5. Conclusions

Otitis externa in dogs is frequently complicated by the proliferation of numerous pathogenic bacterial strains. The treatment of this disorder in companion animals is primarily based on the use of synthetic antimicrobials. Increased resistance to potentially effective antimicrobials is among the adverse effects of these antimicrobials in veterinary medicine. Our findings indicate that S. tectorum L. has a high potential for use in pharmacy and phytotherapy. According to this information, parts of this plant are precious natural sources of antimicrobial substances.
Further research on this plant species should focus on a detailed qualitative analysis of its parts and in vivo studies of its medically active components to create a high-value natural pharmaceutical product.

Supplementary Materials

The following supporting information can be downloaded at:, Figure S1. Sempervivum tectorum L. in the natural habitat (old fortress, Socolari/Ilidia—Ciclova Română, Caraș Severin County); Figure S2. Sempervivum tectorum L. in the natural habitat; Figure S3. Sempervivum tectorum L. (Sempervivum folium and Sempervivum flower); Figure S4. Sempervivum tectorum L.—preparation for processing in the laboratory; Figure S5. Sempervivum tectorum L., fresh leaf and lyophilized; Figure S6. Erythematous ceruminous otitis externa in dog; Figure S7. Pseudomonas aeruginosa (clinical strain); Figure S8. Staphylococcus aureus (clinical strain); Figure S9. Microtiter plate with varying concentrations of Sempervivum tectorum L. extract and tested bacterial strains; Figure S10. Microplate assay for determination of MIC /MBC of Sempervivum tectorum L. extract against clinical and standard bacterial strains (P. aeruginosa and S. aureus); Figure S11. Determination of MIC and MBC, in a 96-well microtiter plate of ethanolic:water extracts of Sempervivum tectorum L. against S. aureus and P. aeruginosa (clinical and standard) strains; Table S1. Total phenol and proanthocyanidin concentration of S. tectorum L. extract; Table S2. The median minimal inhibitory (MIC) and minimal bactericidal (MBC) concentrations activity of S. tectorum L. extracts (µg/mL); Table S3. The minimum inhibitory concentrations of the most effective plant extract against S. aureus and P. aeruginosa (clinical and standard) strains; Table S4. Phenotypic Antimicrobial Resistance (AMR) profiles of Staphylococcus aureus clinical strain; Table S5. Phenotypic Antimicrobial Resistance (AMR) profiles of Pseudomonas aeruginosa clinical strain.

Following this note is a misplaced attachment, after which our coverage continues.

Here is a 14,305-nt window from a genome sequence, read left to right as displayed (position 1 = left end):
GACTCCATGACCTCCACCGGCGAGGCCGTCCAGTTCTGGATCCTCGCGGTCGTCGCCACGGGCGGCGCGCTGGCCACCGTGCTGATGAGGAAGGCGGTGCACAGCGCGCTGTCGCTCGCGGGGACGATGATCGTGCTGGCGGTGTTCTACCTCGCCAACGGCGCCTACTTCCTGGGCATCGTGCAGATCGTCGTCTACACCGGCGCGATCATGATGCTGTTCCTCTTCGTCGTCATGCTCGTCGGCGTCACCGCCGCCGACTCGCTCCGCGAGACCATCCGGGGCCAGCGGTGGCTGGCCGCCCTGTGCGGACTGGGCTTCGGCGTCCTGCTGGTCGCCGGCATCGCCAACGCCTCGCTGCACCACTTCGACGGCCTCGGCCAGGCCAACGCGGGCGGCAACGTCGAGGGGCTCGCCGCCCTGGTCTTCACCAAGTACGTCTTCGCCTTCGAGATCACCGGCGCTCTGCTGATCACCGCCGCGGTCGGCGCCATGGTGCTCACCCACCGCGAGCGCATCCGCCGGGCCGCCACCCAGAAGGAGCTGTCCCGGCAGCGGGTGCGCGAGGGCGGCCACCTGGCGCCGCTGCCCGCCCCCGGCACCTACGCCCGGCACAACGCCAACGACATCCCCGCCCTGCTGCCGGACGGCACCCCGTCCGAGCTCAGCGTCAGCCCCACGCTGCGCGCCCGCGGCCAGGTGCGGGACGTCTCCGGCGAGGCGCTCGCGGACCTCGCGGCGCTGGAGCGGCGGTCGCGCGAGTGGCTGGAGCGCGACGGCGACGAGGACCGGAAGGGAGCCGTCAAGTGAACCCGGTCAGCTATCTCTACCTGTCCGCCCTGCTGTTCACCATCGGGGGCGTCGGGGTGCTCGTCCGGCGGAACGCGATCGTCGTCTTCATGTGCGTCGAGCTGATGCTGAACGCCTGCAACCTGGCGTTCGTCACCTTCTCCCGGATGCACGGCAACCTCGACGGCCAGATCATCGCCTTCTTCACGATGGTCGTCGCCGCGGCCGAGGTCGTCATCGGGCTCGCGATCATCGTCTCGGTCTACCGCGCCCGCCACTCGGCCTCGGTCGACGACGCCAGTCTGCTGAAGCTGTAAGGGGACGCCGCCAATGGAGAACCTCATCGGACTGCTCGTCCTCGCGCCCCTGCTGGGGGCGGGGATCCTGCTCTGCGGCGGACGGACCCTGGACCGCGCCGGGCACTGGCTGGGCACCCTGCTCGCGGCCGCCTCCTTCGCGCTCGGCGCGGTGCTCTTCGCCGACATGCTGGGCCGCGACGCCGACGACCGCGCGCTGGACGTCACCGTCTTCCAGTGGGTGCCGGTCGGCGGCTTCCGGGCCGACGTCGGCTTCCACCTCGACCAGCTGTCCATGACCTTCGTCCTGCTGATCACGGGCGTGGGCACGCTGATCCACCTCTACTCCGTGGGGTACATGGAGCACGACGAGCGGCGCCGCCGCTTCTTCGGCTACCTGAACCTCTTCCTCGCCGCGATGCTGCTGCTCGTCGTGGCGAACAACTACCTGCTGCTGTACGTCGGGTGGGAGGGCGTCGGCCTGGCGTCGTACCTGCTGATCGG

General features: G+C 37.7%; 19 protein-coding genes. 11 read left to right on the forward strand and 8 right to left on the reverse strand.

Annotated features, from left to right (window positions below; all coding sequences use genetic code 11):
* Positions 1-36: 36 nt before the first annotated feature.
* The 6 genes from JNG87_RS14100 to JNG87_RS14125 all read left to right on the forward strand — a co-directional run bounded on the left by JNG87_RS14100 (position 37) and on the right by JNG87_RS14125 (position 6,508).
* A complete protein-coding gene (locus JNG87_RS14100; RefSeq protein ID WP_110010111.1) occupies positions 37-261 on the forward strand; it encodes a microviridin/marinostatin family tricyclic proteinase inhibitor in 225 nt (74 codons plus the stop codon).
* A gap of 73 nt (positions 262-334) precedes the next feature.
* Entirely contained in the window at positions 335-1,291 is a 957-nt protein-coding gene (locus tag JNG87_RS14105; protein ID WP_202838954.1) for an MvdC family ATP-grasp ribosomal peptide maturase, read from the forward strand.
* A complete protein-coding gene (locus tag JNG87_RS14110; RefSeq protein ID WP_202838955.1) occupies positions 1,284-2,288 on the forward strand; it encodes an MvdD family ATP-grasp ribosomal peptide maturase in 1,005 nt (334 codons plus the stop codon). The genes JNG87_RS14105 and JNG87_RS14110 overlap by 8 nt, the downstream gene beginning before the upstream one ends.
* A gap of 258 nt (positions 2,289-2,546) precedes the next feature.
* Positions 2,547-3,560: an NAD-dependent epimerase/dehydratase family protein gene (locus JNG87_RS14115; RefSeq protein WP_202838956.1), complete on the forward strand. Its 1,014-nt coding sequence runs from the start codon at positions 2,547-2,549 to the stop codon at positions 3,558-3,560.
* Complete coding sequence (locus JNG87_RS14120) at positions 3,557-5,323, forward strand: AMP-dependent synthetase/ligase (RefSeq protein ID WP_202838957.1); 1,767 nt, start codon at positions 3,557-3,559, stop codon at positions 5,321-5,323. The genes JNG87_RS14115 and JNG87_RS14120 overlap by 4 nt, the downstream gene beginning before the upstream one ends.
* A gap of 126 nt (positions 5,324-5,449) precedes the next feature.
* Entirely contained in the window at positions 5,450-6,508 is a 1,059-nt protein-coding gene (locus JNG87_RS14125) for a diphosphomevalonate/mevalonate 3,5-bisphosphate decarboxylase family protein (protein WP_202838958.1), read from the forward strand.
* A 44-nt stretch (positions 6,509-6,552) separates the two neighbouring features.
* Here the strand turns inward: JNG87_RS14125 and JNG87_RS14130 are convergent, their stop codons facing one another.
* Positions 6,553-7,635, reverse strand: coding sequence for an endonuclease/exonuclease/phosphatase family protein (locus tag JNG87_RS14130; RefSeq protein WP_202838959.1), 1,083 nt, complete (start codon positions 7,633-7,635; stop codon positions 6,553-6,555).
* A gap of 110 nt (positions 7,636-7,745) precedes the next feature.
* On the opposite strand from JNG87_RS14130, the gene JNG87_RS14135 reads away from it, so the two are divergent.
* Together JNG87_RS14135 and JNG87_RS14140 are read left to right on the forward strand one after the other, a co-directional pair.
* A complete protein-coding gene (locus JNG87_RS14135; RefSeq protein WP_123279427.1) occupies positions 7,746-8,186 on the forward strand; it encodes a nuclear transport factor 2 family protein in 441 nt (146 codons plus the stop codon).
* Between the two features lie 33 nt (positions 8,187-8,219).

Author Contributions

Conceptualization, D.M.D., K.I. and F.M. (Florin Muselin); methodology, D.M.D. and F.M. (Florin Muselin); software, J.D.; validation, R.T.C., V.H. and F.M. (Florin Muselin); formal analysis, J.D.; investigation, D.M.D., J.D., A.M., F.M. (Florica Morariu) and V.H.; resources, R.T.C. and F.M. (Florica Morariu); data curation, J.D.; writing—original draft preparation, D.M.D., K.I. and F.M. (Florin Muselin); writing—review and editing, R.T.C.; visualization, V.H.; supervision, F.M. (Florin Muselin); project administration, F.M. (Florin Muselin); funding acquisition, J.D. All authors have read and agreed to the published version of the manuscript.


This study was supported by the project “Increasing the impact of excellence research on the capacity for innovation and technology transfer within USAMVB Timișoara,” code 6PFE, submitted to the competition Program 1: the development of the national system of research and development, subprogram 1.2: Institutional performance, institutional development projects—development projects of excellence in RDI.

Institutional Review Board Statement

Not applicable.

Informed Consent Statement

Not applicable.

Data Availability Statement

Not applicable.


We were able to carry out this research with the support of the Interdisciplinary Research Platform of King Michael I University of Life Sciences, Timisoara, where the microbiological and phytopharmaceutical analysis was conducted.

Conflicts of Interest